A John Hopkins University Research letter composed in 2016 to the Fremont Mayor and City Council advised of common concerns to water quality and quantity from large poultry operations, and also raised concerns about air quality. Costco and publicly elected officials largely ignored these warnings.
During the great flood of 2019 the Lincoln Premium Poultry (Costco) Processing facility located at Fremont, NE was nearly engulfed by the rising waters. Poor planning, as seen in the above example, puts area residents at a public health risk during extreme climatic events, and further threatens area water quality.
A young woman walks her dog at Linoma Beach. Excess nutrient levels lead to eutrophication which creates blue-green algae. This scene, only a mile from the City of Lincoln's Water Wellheads, is becoming common in Nebraska's lakes and ponds.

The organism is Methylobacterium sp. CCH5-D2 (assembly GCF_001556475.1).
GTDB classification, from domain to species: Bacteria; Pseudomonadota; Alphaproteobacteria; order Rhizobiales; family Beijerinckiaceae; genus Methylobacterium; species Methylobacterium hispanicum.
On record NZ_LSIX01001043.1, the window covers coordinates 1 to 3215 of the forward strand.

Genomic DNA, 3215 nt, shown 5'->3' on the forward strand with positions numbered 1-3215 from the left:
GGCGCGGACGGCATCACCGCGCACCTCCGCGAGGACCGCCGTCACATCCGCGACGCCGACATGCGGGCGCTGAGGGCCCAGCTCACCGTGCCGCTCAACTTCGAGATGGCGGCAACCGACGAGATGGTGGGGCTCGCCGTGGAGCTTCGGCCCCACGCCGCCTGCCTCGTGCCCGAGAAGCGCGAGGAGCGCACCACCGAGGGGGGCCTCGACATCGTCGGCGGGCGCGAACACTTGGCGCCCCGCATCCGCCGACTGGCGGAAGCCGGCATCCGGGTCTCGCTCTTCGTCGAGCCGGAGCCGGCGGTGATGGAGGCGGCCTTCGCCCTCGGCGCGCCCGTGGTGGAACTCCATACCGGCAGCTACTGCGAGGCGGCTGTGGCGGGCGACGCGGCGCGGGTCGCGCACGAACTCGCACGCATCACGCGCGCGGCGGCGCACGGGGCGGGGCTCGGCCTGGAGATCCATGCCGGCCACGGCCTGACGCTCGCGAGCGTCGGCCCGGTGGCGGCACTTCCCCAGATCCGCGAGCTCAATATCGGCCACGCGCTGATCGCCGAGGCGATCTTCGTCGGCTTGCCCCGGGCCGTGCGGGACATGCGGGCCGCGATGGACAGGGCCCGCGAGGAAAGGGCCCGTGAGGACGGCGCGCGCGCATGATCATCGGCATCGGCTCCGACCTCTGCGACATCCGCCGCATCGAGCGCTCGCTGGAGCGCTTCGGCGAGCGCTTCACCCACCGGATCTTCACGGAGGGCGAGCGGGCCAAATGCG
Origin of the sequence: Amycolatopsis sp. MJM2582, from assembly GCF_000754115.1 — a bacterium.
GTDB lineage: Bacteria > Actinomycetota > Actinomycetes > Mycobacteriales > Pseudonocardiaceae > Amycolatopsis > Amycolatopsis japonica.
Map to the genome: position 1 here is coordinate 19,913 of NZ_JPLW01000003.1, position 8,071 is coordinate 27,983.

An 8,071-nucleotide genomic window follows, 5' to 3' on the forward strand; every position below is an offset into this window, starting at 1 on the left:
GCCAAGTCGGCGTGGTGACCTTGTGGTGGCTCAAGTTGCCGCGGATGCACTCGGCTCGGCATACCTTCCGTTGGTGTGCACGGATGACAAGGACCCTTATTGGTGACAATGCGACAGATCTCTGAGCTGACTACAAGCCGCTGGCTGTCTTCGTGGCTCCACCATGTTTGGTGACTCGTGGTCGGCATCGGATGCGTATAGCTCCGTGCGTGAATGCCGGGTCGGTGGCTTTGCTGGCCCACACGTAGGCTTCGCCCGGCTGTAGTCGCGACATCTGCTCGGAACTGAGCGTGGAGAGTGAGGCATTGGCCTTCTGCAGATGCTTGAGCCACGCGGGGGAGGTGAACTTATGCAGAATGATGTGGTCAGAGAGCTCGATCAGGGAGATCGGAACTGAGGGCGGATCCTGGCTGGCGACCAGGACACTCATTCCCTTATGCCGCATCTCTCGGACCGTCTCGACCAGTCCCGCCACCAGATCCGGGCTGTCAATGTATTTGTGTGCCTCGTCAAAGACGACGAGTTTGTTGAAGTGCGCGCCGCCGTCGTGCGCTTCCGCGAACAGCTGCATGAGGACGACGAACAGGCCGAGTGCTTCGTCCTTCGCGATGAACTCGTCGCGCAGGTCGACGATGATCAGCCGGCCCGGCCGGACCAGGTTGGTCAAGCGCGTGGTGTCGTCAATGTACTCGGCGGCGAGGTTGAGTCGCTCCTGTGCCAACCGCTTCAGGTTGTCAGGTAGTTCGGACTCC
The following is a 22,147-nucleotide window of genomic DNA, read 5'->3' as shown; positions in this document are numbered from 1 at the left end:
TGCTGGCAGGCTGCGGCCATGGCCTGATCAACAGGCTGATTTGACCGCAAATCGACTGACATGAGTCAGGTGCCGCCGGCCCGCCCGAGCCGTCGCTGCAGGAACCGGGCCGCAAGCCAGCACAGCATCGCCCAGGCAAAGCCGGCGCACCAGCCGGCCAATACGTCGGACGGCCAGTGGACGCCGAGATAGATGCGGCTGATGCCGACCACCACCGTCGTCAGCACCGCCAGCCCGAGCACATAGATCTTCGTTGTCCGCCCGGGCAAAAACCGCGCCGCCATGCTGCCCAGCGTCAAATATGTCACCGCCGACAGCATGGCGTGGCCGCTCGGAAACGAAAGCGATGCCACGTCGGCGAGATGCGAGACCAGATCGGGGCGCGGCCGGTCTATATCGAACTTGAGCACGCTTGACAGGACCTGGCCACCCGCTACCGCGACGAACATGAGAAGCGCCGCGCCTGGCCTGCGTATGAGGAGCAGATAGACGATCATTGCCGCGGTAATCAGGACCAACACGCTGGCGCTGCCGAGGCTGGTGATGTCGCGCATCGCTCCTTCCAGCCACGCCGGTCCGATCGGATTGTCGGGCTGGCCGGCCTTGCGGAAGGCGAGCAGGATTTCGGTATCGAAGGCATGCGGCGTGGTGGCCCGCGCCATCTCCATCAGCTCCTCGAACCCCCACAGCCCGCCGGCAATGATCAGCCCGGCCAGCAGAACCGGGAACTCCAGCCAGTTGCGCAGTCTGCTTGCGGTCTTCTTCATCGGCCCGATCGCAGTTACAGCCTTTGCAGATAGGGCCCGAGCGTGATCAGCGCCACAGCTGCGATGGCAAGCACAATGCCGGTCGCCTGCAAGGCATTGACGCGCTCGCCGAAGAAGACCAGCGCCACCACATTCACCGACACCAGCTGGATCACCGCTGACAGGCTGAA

Costco barns hold up to 47,500 birds each creating massive amounts of poultry litter. The heavy concentration of birds has also been an incubator for the Avian Bird Flu. In 2022, millions of infected birds were euthonized and composted in Nebraska.
Nitrate levels in Nebraska have continued to increase with the growth of agriculture industrialization. Excessive nitrate exposure can cause health issues like Blue Baby Syndrome, which can be deadly in infants, and in some cases various forms of cancer, thyroid conditions, reproductive issues, and diabetes.
There Is A Better Solution For Ag
That solution starts with the soil. More Nebraskans are moving away from extractive industrial ag practices and are transitioning to regenerative agriculture. Regenerative practices focus on improving soil health which reduces rising greenhouse gas emissions, filters and cleanses our water, and lessens farmers' dependence on synthetic inputs. Regenerative farming and ranching incorporates more biodiversity in farming which allows for easy incorporation of animal grazing systems, and allows for new rural entrepreneurial jobs around food, nutrition, health and wellness. Nebraska's future is regenerative.